When you’re not working it can be hard to keep up motivation. In this post guest writer Sophia gives some tips on being productive with your time.
Towards the end of 2015 I made the decision to leave my job, in pursuit of finding out what it was that I really wanted to. I was (and am) still living at home and thought that if I was ever to going to make more of myself, I needed the fear of not having a job to push me. I’d saved up a fair amount so that when the time came I had money behind me to pay the bills or to pay for travel into London.
Two days into my unemployment and I was on the cusp of a meltdown. I bitterly regretted handing in my notice and couldn’t help thinking that I’d made the wrong decision. I signed up to several recruitment agencies and decided on doing some temp-work until I figured out what I wanted to do. It proved hard to begin with and I felt that I was having to hound the agencies to get just a few days work a week. It all felt like a terrible mistake and misjudgement on my behalf.
By two weeks in I was practically tearing my hair out. I was so bored and frustrated that I couldn’t even think straight. I felt like a failure and that I was a burden on my poor parents, who had to deal with my mood swings and erratic behaviour. But just when I thought that was it, that I was doomed to be unemployed forever, things started to pick up. And with just that small promise, my frame of mind changed and I felt more determined than ever.
Soon enough, I was back on my feet and have now been in regular employment since December last year. I’ve had about four lengthy temporary positions, with my latest placement lasting 3 months. One of the biggest benefits of temp work is that you are getting paid, but still have time to figure everything out. If I had still been in permanent employment I would never have had the time to realise my strengths and act on them. I began writing book reviews and applied to write for a few lifestyle websites. Two months on and I had been published in three online magazines.
Keeping busy when you are unemployed is crucial. It keeps your mind healthy and allows you to concentrate on the bigger picture. Here are some tips that I learned along the way, and found to be very helpful:
Plan your day
Set an alarm – obviously if you haven’t got anywhere to go this could seem pointless but if you make sure that you are up at a decent time you will feel like you have a purpose for the day.
Allow yourself an hour or two to relax – whether it’s watching This Morning, reading a book or listening to some music, a bit of time out is much needed when you’re feeling stressed out about work.
Give yourself a time frame to apply for jobs and speak to recruitment agencies – it’s not productive to sit at your computer all day, applying for endless jobs and signing yourself up to things that you don’t really want to do. Have an hour of searching and applying and then have a short break to allow yourself to recuperate.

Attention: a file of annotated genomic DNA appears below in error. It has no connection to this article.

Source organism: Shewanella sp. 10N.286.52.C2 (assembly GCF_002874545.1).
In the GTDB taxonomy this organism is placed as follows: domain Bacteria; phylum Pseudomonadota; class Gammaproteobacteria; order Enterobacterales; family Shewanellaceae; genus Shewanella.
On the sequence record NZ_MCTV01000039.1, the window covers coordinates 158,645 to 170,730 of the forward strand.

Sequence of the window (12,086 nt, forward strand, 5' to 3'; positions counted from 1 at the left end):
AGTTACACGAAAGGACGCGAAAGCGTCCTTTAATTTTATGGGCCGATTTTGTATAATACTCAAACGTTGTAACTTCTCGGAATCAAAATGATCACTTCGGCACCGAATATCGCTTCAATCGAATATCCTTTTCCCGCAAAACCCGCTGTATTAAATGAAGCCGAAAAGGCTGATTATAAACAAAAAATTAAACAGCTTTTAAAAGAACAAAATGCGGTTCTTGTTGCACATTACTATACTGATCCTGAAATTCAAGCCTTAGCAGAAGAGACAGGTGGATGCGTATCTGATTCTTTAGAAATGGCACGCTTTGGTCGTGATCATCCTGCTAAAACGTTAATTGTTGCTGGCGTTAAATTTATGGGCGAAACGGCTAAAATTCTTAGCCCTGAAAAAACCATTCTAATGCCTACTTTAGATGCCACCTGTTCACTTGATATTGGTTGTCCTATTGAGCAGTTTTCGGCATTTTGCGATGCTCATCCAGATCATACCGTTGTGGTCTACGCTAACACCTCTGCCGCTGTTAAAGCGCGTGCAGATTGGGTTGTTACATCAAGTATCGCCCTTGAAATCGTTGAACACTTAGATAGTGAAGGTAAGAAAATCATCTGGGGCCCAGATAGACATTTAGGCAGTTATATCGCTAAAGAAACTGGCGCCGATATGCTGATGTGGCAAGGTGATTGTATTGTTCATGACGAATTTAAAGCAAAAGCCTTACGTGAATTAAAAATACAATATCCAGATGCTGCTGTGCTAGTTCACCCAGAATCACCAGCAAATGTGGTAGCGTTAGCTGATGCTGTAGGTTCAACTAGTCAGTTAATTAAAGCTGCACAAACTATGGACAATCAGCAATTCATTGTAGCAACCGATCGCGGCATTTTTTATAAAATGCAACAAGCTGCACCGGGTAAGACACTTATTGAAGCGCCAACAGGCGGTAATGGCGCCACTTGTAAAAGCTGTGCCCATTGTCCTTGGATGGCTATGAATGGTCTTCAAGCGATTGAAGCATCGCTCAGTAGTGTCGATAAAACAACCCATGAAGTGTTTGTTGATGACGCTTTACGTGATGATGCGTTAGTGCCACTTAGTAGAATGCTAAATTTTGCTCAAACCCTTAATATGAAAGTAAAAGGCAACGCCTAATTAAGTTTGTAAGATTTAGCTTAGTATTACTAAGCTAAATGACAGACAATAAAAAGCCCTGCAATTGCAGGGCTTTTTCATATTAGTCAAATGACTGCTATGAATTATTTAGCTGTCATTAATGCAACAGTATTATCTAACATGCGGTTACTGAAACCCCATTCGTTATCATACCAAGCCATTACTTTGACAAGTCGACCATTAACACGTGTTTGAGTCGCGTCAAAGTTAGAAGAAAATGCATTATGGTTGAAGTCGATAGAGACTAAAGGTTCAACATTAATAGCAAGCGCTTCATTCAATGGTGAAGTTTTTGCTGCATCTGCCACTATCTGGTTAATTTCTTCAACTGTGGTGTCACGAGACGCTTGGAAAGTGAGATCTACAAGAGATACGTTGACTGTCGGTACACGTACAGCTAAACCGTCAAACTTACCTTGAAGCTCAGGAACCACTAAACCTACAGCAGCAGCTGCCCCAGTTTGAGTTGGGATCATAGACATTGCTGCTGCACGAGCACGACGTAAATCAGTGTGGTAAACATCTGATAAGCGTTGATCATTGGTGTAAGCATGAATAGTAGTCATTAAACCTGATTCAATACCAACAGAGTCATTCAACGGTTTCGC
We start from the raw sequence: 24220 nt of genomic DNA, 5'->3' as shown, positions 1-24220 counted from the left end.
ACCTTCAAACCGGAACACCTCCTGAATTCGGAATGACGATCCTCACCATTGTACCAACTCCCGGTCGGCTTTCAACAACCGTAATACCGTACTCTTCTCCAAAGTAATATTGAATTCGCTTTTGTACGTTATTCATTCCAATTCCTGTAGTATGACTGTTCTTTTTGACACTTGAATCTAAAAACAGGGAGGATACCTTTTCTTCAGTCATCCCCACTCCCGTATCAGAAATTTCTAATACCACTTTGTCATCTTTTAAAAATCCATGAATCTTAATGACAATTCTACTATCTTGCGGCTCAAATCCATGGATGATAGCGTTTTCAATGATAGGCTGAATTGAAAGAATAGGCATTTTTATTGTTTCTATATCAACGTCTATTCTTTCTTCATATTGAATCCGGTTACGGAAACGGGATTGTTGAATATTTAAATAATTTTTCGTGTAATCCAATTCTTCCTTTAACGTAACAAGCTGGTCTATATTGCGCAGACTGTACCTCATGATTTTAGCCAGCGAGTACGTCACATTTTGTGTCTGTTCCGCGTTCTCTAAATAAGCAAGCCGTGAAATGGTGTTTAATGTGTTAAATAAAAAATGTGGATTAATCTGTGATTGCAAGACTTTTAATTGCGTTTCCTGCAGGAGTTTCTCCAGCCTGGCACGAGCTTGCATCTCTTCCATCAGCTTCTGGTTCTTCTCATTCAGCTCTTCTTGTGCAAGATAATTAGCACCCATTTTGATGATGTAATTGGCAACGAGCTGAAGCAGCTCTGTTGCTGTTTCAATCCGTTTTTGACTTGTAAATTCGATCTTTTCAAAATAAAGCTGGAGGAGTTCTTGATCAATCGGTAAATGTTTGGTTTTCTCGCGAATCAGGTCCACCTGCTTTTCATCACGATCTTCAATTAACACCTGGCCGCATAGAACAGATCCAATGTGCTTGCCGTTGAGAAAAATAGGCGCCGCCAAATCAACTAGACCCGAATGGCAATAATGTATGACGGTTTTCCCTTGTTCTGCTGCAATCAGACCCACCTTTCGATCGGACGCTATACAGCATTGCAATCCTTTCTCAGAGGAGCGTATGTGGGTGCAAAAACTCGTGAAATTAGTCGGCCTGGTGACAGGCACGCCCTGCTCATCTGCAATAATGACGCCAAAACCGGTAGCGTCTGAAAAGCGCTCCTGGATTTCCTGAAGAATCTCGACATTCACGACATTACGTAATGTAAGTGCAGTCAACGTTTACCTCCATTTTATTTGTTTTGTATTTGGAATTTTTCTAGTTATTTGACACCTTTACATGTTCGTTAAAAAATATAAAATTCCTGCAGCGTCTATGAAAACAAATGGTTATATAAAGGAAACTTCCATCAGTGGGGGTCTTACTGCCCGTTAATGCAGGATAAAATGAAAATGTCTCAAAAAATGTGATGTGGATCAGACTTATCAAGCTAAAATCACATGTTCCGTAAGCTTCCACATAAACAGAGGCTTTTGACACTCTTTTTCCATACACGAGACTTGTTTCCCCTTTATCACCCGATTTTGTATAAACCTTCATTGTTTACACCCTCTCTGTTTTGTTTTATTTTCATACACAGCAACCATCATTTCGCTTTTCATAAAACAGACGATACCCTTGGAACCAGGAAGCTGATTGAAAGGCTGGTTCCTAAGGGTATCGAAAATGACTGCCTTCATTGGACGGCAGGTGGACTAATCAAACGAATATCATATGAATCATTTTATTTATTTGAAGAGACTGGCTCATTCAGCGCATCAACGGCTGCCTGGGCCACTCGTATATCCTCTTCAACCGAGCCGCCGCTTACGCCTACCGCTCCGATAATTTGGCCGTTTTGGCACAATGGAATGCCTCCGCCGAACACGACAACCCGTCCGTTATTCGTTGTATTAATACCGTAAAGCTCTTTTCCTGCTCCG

It’s so important to stay active when out of work. Exercise helps the body to release endorphins resulting in you feeling happier. Not only is it good for your mind, but it stops you from worrying or stressing and you get some clean, fresh air into your lungs. It gives you a moment of release and acceptance. Even if it’s a walk around the block with the dog or into town for a coffee – it all helps.
Sort out your finances
When you’re out of work, all you tend to think about is money; where it’s going to come from and how much you’re spending. It can become obsessive, so turn this into something productive. If you haven’t already, set up a savings account and give yourself a goal. Aim to have saved £50 by the end of the month – even a smaller amount will make you feel like you have achieved something.
Whether it’s LinkedIn, Twitter or Facebook – use social media to your advantage. Advertise yourself, brush up on your interview skills and get talking to people. You never know who might know of a job that’s perfect for you.
Most importantly – enjoy the free time
This is one thing that I wish I had done more of – appreciate the freedom. You can make yourself Masterchef lunches (by that I mean toasted sandwiches), catch up on a TV series that you hadn’t had the time to watch, or spend some time with family. Time alone is good for you. Just a few hours alone a day can really help to recharge your batteries.
If you’re thinking of leaving your job, I would say DO IT. Be prepared for the sleepless nights and chronic worrying, because it will all be worth it in the long run.
Visit Sophia’s portfolio here to view more of her work. Alternatively ask her questions on Twitter here.
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